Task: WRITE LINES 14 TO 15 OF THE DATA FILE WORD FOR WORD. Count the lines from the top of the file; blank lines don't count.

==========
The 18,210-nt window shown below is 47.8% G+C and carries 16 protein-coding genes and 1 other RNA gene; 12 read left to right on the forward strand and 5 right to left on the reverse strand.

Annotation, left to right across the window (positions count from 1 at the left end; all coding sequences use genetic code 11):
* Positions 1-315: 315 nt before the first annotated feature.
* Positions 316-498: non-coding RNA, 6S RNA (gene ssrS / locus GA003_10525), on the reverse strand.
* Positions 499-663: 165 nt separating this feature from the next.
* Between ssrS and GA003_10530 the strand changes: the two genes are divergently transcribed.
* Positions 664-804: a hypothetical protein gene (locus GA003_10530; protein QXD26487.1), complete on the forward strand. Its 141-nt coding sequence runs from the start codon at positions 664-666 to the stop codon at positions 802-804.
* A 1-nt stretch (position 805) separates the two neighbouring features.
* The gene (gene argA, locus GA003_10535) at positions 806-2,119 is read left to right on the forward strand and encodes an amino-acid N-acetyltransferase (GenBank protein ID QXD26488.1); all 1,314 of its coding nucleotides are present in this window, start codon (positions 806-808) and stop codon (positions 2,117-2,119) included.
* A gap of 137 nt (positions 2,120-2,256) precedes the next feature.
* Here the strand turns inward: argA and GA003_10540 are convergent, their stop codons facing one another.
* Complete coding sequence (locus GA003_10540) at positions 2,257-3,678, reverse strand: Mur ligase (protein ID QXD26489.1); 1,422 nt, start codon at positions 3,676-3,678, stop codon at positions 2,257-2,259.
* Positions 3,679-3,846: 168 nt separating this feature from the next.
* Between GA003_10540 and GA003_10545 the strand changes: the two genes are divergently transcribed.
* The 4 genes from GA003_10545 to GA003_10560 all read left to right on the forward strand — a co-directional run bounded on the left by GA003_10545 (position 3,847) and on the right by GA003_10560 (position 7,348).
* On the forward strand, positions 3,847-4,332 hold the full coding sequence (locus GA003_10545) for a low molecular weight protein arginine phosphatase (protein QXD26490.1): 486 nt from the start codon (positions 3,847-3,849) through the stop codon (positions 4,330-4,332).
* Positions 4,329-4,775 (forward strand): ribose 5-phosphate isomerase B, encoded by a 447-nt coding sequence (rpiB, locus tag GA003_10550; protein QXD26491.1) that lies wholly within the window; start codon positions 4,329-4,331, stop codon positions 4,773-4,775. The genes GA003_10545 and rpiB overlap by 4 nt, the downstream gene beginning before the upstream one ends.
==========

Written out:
* Between GA003_10540 and GA003_10545 the strand changes: the two genes are divergently transcribed.
* The 4 genes from GA003_10545 to GA003_10560 all read left to right on the forward strand — a co-directional run bounded on the left by GA003_10545 (position 3,847) and on the right by GA003_10560 (position 7,348).